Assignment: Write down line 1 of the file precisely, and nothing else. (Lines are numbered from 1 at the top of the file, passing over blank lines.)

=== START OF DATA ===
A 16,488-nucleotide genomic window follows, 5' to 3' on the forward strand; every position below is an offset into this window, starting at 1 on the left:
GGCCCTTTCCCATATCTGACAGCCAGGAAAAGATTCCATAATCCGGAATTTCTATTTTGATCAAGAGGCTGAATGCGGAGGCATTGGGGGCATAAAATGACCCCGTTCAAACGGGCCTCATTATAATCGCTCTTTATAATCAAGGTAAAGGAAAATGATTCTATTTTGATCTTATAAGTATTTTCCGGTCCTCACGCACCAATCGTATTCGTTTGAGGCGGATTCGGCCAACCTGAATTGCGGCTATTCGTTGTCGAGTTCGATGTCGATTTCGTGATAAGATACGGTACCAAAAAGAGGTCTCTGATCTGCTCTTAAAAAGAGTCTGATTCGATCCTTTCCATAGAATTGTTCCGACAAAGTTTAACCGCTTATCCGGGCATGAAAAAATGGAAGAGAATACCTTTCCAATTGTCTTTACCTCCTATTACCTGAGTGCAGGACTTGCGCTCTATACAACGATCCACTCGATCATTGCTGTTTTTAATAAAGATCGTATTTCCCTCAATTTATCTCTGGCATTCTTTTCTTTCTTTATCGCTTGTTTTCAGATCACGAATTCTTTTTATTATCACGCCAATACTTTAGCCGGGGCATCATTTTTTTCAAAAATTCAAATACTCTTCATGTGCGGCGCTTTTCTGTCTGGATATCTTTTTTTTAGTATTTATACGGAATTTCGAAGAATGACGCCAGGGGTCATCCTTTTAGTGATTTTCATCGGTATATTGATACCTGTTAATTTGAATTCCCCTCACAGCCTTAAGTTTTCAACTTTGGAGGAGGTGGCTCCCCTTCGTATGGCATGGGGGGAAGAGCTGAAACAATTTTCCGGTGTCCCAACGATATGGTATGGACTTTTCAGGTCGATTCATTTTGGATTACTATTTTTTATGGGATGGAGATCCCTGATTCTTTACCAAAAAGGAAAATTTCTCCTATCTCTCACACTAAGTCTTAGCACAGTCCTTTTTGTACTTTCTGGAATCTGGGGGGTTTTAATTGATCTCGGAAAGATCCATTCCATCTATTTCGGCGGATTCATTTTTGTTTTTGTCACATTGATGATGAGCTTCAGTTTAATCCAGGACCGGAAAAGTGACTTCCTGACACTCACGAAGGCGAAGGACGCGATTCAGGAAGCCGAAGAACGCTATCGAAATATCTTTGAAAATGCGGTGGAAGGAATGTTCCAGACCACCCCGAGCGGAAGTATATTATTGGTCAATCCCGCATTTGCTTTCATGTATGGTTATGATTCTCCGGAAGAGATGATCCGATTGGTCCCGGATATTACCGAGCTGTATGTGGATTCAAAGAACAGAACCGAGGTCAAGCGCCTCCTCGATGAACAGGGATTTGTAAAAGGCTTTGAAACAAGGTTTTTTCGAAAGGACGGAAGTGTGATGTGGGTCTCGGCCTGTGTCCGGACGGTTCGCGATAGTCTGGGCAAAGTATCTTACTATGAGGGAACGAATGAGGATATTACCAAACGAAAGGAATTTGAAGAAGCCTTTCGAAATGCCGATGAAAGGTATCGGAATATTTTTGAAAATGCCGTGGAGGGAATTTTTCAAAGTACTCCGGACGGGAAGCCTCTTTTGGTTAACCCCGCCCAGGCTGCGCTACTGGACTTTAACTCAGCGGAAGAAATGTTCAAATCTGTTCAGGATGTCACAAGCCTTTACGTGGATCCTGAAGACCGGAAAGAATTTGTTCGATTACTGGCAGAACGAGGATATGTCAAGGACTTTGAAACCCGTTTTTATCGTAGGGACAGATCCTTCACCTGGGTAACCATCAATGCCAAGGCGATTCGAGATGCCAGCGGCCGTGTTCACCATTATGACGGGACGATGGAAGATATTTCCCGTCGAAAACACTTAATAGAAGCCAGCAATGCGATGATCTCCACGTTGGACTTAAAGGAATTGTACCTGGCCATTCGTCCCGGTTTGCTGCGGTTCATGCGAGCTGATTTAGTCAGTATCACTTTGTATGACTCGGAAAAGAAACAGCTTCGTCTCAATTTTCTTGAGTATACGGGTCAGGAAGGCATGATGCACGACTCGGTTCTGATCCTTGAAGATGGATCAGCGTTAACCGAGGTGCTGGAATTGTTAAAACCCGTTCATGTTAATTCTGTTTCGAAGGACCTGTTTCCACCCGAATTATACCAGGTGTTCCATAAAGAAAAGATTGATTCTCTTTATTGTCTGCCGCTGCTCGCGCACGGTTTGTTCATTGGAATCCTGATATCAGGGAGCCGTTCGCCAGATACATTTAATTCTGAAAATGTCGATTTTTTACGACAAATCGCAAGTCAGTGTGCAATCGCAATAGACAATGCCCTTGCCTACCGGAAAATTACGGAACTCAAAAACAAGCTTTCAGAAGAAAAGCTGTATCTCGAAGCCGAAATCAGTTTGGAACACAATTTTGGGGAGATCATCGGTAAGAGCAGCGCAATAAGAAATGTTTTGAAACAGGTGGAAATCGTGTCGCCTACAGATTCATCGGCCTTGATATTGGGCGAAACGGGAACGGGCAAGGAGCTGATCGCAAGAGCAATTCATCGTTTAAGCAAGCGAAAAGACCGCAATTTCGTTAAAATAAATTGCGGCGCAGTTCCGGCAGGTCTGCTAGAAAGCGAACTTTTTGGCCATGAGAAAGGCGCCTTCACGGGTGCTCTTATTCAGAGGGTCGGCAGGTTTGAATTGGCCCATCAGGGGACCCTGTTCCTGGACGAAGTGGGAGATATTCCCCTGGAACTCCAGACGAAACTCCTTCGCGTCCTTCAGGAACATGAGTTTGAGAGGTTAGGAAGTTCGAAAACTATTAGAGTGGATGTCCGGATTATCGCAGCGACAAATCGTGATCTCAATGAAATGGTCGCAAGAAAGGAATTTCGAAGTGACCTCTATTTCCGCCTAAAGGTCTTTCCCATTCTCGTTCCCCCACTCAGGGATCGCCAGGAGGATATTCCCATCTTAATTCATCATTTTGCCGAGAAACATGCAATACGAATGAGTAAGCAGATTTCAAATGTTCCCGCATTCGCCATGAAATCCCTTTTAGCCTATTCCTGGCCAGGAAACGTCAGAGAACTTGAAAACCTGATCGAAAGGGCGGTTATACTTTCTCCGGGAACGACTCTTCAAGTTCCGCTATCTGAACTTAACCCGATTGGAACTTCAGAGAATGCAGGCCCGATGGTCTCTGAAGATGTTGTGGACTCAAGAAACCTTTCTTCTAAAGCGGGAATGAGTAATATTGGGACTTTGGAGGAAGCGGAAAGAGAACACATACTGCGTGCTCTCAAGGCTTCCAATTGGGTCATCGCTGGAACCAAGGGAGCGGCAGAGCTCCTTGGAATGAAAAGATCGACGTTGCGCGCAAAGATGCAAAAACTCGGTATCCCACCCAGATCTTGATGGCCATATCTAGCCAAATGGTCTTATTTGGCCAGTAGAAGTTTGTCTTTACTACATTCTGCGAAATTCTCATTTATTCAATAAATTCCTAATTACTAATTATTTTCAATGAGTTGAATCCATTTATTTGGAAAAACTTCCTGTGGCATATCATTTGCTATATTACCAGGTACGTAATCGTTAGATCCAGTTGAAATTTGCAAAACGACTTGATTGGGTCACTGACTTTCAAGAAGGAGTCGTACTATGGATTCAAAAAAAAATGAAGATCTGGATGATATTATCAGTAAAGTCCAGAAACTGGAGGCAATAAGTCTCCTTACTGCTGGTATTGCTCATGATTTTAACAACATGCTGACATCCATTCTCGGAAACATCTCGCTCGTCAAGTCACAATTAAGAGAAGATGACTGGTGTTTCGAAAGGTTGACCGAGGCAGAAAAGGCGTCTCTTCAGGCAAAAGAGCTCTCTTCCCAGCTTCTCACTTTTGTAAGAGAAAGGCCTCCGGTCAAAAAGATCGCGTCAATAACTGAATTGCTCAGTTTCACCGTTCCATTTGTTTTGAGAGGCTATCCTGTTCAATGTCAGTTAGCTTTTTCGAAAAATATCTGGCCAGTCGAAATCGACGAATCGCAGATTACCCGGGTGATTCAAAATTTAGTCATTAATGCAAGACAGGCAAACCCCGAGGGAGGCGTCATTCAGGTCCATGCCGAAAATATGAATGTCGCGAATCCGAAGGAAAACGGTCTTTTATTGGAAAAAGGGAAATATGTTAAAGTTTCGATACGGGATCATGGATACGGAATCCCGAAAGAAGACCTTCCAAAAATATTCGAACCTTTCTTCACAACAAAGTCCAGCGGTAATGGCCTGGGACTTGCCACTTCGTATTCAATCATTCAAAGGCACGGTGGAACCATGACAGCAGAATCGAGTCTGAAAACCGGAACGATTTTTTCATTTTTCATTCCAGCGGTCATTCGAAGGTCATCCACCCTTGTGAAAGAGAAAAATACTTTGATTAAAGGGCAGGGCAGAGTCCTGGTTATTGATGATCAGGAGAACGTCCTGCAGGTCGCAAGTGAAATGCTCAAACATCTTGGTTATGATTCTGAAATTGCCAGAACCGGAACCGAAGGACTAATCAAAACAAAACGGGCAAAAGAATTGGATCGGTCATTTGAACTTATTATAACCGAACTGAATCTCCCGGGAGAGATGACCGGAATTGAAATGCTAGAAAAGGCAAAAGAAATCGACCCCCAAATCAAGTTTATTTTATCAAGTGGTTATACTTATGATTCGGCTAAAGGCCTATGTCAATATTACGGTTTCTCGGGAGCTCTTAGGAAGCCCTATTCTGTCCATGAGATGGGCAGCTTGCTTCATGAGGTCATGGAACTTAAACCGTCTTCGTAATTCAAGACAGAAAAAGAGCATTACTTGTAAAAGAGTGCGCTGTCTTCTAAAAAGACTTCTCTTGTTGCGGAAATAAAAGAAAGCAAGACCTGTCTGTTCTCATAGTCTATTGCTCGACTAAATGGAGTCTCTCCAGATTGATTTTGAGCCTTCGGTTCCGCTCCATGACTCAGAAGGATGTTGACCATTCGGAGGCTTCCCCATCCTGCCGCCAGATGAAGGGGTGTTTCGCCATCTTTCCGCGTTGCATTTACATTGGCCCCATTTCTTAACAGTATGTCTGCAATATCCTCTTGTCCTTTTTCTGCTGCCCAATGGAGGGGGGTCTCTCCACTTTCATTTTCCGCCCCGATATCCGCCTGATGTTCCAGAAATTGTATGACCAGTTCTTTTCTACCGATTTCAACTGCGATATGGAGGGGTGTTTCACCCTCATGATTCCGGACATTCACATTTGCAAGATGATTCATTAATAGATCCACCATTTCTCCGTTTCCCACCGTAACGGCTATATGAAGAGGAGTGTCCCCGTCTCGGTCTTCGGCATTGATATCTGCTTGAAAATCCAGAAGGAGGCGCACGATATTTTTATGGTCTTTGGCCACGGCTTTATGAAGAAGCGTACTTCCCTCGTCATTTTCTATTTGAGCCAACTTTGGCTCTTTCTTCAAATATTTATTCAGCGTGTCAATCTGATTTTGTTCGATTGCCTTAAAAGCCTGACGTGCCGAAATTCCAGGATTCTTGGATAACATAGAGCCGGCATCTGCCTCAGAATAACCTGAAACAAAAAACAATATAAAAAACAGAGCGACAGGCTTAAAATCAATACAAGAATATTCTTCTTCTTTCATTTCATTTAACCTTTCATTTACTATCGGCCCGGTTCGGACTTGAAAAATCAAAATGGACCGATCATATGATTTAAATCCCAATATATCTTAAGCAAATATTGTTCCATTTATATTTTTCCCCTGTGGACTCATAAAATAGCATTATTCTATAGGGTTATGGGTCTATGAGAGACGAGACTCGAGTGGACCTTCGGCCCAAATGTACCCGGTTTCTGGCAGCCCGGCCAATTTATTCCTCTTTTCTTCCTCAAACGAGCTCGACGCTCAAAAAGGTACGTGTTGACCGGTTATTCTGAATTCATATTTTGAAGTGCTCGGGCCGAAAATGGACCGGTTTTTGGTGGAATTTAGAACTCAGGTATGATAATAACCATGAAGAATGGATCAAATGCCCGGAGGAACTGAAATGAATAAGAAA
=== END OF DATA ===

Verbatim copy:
A 16,488-nucleotide genomic window follows, 5' to 3' on the forward strand; every position below is an offset into this window, starting at 1 on the left: